Southwest Nigeria, home to millions of Yoruba people, is also home to both ancient and modern genres of music. The West African pop music known ... as Afrobeats, currently lighting up the global stage, began its 20-year journey from Lagos through London via America, and borrows irreverently from older musical traditions like Highlife, Jùjú and Fuji.
The US Treasury Department announced on 15 August that it was blocking US property and interests in property owned by Nathaniel McGill, who is Weah’s chief of staff and the minister of state for presidential affairs; Sayma Syrenius Cephus, the solicitor general and chief prosecutor; and Bill Twehway, the national port authority managing director. The three were designated under the Global Magnitsky Human Rights Accountability Act – or GloMag – for their alleged involvement in “ongoing public corruption in Liberia”.
“Through their corruption these officials have undermined democracy in Liberia for their own personal benefit,” Under Secretary of the Treasury for Terrorism and Financial Intelligence Brian Nelson said in a statement. “Treasury’s designations today demonstrate that the United States remains committed to holding corrupt actors accountable and to the continued support of the Liberian people.”
Weah under fire
The Biden administration says McGill manipulated public procurement to award multi-million dollar contracts to companies in which he has ownership. Cephus, meanwhile, allegedly received bribes from criminal suspects to have their cases dropped, while Twehway is accused of diverting $1.5m worth of vessel storage fees into a private account.
All three of these individuals have contributed to Liberia’s worsening corruption
The Liberian Embassy in Washington did not immediately respond to a request for comment.
This week’s sanctions mark the latest escalation in a years-long US campaign to stem perceived corruption under President Weah.
Back in December, the Donald Trump administration sanctioned Senator Harry Varney Gboto-Nambi Sherman, the chairman of the Liberian Senate Judiciary Committee. A year later, the Biden administration followed suit with sanctions on Senator Prince Johnson, a former warlord turned close Weah ally.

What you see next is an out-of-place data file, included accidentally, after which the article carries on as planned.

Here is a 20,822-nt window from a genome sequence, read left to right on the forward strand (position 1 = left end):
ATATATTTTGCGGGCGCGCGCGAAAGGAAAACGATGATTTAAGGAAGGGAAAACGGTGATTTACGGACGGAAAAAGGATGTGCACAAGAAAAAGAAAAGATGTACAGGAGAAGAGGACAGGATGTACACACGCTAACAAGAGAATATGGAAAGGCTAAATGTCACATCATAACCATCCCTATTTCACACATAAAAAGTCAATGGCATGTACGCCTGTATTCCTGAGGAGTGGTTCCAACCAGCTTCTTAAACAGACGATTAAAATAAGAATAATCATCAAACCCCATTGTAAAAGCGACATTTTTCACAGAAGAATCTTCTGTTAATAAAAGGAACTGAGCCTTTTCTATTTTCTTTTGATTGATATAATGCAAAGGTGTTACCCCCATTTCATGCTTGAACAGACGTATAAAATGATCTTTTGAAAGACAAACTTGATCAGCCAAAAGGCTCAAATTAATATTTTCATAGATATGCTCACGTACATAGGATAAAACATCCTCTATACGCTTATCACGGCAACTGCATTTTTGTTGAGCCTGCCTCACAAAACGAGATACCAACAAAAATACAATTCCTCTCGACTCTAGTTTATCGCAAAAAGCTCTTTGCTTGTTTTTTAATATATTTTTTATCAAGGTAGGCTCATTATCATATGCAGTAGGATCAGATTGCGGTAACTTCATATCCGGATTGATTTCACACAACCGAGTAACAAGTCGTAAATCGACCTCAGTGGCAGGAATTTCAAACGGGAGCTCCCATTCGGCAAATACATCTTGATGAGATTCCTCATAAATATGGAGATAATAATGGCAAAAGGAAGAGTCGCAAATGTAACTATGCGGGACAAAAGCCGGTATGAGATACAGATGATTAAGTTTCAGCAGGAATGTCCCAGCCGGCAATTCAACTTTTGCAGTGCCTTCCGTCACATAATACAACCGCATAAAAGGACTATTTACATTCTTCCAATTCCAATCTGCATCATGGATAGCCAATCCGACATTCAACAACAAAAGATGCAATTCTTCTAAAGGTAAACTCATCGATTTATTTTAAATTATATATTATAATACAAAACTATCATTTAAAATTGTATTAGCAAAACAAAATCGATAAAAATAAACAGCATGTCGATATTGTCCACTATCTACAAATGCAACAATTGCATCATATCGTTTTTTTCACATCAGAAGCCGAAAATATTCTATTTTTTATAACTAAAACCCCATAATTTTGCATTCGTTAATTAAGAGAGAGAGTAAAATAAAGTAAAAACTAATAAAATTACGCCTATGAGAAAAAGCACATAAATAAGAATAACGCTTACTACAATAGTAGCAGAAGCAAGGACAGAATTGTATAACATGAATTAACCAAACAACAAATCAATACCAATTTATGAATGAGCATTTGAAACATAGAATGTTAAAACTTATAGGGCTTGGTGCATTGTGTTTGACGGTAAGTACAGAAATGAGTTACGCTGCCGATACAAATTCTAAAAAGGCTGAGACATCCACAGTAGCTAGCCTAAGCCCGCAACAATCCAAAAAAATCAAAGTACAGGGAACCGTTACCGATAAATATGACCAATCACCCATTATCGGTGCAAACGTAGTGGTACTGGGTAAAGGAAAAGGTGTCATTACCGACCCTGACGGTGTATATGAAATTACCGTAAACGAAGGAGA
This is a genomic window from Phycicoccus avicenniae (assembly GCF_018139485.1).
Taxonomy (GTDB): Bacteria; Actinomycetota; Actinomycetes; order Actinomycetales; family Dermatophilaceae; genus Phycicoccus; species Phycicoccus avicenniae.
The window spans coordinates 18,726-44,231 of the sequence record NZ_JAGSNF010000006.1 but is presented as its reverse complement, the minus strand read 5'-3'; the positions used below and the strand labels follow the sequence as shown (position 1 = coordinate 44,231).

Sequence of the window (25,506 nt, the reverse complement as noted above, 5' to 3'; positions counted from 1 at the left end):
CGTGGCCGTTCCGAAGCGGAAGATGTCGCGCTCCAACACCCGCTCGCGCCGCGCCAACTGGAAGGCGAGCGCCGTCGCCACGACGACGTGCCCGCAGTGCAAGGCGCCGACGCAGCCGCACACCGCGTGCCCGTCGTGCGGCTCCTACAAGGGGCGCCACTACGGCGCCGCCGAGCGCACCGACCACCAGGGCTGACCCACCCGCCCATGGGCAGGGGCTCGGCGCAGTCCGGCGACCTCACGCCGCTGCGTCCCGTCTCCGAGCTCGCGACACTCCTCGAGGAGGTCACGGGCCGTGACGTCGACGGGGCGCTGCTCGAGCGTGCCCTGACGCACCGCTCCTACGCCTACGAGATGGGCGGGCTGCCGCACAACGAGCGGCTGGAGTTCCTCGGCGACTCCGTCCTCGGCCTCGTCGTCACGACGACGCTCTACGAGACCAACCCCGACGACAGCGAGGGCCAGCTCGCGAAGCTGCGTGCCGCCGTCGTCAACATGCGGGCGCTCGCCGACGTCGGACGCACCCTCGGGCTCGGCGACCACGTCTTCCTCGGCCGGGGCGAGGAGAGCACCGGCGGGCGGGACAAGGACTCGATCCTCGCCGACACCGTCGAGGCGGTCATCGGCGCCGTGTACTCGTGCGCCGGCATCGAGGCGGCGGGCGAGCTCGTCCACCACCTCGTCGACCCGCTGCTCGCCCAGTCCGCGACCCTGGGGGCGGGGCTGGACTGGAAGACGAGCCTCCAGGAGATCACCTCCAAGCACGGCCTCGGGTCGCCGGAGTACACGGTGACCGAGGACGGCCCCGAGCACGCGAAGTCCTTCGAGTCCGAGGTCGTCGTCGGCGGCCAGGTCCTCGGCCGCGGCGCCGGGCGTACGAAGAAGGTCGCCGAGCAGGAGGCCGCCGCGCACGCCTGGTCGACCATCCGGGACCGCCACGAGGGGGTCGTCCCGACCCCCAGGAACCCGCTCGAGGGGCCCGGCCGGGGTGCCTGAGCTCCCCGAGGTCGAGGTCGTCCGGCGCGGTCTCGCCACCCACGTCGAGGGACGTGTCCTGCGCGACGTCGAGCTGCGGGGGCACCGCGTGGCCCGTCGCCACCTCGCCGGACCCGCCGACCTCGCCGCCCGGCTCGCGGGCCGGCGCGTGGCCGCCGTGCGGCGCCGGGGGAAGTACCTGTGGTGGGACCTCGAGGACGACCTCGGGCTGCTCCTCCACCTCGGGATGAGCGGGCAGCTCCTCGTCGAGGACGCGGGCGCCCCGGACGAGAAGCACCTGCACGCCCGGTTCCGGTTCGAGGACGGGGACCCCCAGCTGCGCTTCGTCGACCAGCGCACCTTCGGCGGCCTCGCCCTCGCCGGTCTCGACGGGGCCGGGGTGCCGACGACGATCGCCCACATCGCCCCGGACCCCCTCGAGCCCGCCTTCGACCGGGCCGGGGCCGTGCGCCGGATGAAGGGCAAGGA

The US Congress has also made its concerns clear. Last year, New Jersey Congressman Chris Smith, the top Republican on the House Foreign Affairs panel on Africa and co-chairman of the Tom Lantos Human Rights Commission, accused Weah, during a commission hearing, of leading a “kleptocratic government” whose political corruption began “on the day he assumed office, by depleting the government coffers for personal use while the people of Liberia suffer”.
Public theft has emerged as a major issue in the 2023 presidential election, in which Weah is expected to run for a second term.
Although Weah’s government has beefed up its lobbying presence in Washington in recent months, his opponents are also making in-roads with Congress and the State Department.
The latest sanctions are “a message that is clearly being sent to the Weah administration that the United States government [is] fully aware of the corruption and human rights violations that are ongoing in Liberia”, says Alan White, a former chief investigator for the UN Special Court for Sierra Leone who helped put former Liberian President Charles Taylor away and now represents Alexander Cummings, the 2023 opposition candidate. “[…] I believe that there will be more to come,” White says.
The latest designations come as the Biden administration has made the fight against global corruption a US priority.
Last December, the White House released a US Strategy on Countering Corruption that makes the fight against corruption a core national security interest. Earlier this month, the National Security Council released a US-Africa strategy that highlights anti-kleptocracy efforts as a key factor in the Biden administration’s priority of fostering openness and open societies on the continent.
“The United States will work with African governments, civil society, and publics to increase transparency and accountability, including by supporting investigative journalism, combating digital authoritarianism, and enshrining laws, reforms, and practices that promote shared democratic norms,” the strategy states.
“Consistent with the first-ever US Strategy on Countering Corruption, the United States — working with our African partners — will seek to improve fiscal transparency, expose corruption, and support reforms.”
State Department spokesman Ned Price also highlighted the administration’s anti-corruption push in a statement.
“All three of these individuals have contributed to Liberia’s worsening corruption,” Price said. ”These designations reflect our commitment to implementing the United States Strategy on Countering Corruption and to partnering with the Liberian government and people to help the country chart a better course forward.”
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